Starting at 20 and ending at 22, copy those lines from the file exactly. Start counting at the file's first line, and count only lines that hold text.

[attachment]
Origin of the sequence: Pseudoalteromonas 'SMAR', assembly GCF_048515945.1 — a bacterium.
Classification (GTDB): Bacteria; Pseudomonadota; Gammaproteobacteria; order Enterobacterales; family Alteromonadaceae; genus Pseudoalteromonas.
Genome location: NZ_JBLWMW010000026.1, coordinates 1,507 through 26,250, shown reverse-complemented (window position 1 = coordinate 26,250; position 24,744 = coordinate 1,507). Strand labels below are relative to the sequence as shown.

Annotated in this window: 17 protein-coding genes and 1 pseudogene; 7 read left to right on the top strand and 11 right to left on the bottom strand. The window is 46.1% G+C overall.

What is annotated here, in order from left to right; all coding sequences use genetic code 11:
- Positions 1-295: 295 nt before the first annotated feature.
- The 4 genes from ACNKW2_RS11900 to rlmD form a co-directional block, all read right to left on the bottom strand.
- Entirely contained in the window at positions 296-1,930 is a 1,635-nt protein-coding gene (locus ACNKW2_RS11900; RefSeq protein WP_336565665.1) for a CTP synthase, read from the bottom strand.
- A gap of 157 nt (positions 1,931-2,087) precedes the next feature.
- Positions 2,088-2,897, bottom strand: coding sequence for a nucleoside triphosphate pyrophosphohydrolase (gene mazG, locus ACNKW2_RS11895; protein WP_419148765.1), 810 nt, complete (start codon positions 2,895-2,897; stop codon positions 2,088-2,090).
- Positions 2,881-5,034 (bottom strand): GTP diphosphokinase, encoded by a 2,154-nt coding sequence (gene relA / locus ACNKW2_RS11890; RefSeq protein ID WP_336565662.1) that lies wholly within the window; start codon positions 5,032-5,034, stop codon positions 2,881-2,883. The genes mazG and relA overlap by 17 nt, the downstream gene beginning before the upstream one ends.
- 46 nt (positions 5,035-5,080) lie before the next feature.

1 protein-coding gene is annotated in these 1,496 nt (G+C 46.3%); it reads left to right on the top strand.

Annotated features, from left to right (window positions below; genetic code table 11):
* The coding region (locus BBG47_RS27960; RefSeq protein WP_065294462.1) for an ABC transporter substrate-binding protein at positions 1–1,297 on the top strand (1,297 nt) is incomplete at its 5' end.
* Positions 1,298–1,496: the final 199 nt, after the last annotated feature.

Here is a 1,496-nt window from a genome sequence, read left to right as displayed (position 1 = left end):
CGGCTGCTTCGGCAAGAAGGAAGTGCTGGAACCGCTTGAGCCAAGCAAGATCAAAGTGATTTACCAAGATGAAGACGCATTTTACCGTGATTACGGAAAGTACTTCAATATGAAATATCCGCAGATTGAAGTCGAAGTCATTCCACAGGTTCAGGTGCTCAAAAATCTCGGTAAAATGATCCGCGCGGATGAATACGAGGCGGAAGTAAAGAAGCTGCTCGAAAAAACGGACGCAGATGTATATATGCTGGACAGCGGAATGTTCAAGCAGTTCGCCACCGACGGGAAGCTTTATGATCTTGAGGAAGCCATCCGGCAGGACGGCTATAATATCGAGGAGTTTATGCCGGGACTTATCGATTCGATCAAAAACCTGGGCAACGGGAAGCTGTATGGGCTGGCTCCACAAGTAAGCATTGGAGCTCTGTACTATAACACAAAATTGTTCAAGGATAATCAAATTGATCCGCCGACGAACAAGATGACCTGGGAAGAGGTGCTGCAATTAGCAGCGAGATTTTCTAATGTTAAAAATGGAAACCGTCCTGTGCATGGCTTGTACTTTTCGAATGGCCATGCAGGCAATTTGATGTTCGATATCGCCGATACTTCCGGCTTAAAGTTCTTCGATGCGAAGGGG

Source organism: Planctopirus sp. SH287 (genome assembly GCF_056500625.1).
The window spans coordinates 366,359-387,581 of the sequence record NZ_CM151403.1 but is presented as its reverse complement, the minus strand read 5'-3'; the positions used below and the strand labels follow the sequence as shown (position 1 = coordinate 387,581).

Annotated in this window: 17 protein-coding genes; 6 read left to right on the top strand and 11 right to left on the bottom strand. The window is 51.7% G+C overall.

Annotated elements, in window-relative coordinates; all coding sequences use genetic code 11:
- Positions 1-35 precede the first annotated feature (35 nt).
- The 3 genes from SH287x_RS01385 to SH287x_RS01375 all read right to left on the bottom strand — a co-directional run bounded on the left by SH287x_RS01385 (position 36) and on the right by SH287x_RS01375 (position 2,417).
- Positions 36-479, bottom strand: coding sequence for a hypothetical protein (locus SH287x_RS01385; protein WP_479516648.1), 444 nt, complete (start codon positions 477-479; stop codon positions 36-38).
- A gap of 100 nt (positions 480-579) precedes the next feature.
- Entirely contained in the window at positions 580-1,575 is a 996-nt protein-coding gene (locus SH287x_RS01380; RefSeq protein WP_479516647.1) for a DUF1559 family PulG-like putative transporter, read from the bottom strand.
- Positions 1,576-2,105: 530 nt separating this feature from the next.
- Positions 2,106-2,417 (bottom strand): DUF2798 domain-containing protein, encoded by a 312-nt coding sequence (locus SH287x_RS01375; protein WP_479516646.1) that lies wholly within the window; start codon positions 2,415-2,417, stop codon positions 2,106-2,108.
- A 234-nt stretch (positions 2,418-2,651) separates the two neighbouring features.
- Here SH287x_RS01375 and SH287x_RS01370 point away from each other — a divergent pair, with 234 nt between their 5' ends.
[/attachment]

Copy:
The window spans coordinates 366,359-387,581 of the sequence record NZ_CM151403.1 but is presented as its reverse complement, the minus strand read 5'-3'; the positions used below and the strand labels follow the sequence as shown (position 1 = coordinate 387,581).

Annotated in this window: 17 protein-coding genes; 6 read left to right on the top strand and 11 right to left on the bottom strand. The window is 51.7% G+C overall.

Annotated elements, in window-relative coordinates; all coding sequences use genetic code 11: